Chrysoprase Buying Guide

Chrysoprase Buying and the Four Cs

The IGS chrysoprase value listing has price guidelines for cabochons.


Chrysoprase is a green variety of chalcedony, a non-crystalline quartz. Colored by tiny inclusions of pimelite, this is a rare example of a green gem whose color arises from nickel. Chromium, which imparts a green hue in emerald, can also create green chalcedony. However, this chrome chalcedony constitutes a distinct gem variety from chrysoprase.

Gemologists describe color using hue, tone, and saturation. For chrysoprase, the primary hue is green, and top-color gems are a bright, apple green. Secondary hues of yellow or blue may be present. However, secondary yellow hues are undesirable. Top-quality specimens won’t show these. Slight blue hues are more preferable. Some chrysoprase may even be blue-green or aqua in color.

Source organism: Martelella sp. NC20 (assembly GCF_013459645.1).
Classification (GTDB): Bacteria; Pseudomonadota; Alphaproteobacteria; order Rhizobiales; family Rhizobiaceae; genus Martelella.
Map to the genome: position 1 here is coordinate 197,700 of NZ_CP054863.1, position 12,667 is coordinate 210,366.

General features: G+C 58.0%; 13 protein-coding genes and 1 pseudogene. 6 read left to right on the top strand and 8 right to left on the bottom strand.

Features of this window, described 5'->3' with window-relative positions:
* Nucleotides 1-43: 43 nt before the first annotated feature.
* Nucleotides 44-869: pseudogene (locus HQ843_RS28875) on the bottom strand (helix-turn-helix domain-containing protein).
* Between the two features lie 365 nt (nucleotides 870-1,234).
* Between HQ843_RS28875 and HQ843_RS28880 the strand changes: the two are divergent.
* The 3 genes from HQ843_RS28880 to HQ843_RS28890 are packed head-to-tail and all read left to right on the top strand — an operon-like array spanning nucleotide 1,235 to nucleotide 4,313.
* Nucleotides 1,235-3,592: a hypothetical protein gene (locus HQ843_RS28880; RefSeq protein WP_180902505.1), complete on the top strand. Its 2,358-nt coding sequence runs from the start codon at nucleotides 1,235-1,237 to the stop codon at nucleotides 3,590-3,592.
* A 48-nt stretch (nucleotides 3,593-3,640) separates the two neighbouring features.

In chrysoprase, medium to medium-dark tones are ideal. This allows for a brightly saturated gem. Lighter tones can appear washed-out, and darker tones never reach the saturation of a medium-toned specimen. Sometimes, darker-toned chrysoprase is referred to as “prase.”

Clarity and Transparency

Because of the material’s abundance, chrysoprase should have excellent clarity. Thus, inclusions shouldn’t be visible to the eye. However, dendritic …

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  • Chrysoprase Buying and the Four Cs
    • Color
    • Clarity and Transparency
    • Cut
    • Carat
  • Jewelry Considerations
    • Does Chrysoprase Fade in Sunlight?
  • Dyed Chrysoprase
  • Chrysoprase as a Jade Imitation

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